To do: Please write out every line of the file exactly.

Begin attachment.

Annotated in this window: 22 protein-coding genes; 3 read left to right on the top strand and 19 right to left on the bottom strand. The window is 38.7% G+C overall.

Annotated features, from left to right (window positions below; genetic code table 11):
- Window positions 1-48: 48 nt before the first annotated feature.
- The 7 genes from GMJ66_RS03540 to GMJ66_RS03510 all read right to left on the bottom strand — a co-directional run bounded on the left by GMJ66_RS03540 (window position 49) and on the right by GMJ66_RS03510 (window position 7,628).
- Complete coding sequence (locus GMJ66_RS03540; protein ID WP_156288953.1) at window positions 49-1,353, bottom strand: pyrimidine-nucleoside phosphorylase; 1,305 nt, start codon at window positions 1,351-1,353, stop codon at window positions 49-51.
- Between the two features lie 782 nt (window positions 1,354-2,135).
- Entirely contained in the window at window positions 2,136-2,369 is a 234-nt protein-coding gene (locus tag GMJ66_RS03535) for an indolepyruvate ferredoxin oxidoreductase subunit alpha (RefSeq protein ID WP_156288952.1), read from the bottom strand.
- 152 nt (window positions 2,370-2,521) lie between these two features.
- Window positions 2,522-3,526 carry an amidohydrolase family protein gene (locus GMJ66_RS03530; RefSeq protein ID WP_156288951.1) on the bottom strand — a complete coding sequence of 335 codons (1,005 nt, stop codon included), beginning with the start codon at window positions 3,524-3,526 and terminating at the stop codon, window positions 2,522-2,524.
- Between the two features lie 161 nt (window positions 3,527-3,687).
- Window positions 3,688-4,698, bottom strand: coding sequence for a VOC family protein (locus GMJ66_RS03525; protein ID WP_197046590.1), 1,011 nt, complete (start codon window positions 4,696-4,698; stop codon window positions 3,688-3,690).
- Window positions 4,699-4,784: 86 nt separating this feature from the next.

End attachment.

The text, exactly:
Annotated in this window: 22 protein-coding genes; 3 read left to right on the top strand and 19 right to left on the bottom strand. The window is 38.7% G+C overall.

Annotated features, from left to right (window positions below; genetic code table 11):
- Window positions 1-48: 48 nt before the first annotated feature.
- The 7 genes from GMJ66_RS03540 to GMJ66_RS03510 all read right to left on the bottom strand — a co-directional run bounded on the left by GMJ66_RS03540 (window position 49) and on the right by GMJ66_RS03510 (window position 7,628).
- Complete coding sequence (locus GMJ66_RS03540; protein ID WP_156288953.1) at window positions 49-1,353, bottom strand: pyrimidine-nucleoside phosphorylase; 1,305 nt, start codon at window positions 1,351-1,353, stop codon at window positions 49-51.
- Between the two features lie 782 nt (window positions 1,354-2,135).
- Entirely contained in the window at window positions 2,136-2,369 is a 234-nt protein-coding gene (locus tag GMJ66_RS03535) for an indolepyruvate ferredoxin oxidoreductase subunit alpha (RefSeq protein ID WP_156288952.1), read from the bottom strand.
- 152 nt (window positions 2,370-2,521) lie between these two features.
- Window positions 2,522-3,526 carry an amidohydrolase family protein gene (locus GMJ66_RS03530; RefSeq protein ID WP_156288951.1) on the bottom strand — a complete coding sequence of 335 codons (1,005 nt, stop codon included), beginning with the start codon at window positions 3,524-3,526 and terminating at the stop codon, window positions 2,522-2,524.
- Between the two features lie 161 nt (window positions 3,527-3,687).
- Window positions 3,688-4,698, bottom strand: coding sequence for a VOC family protein (locus GMJ66_RS03525; protein ID WP_197046590.1), 1,011 nt, complete (start codon window positions 4,696-4,698; stop codon window positions 3,688-3,690).
- Window positions 4,699-4,784: 86 nt separating this feature from the next.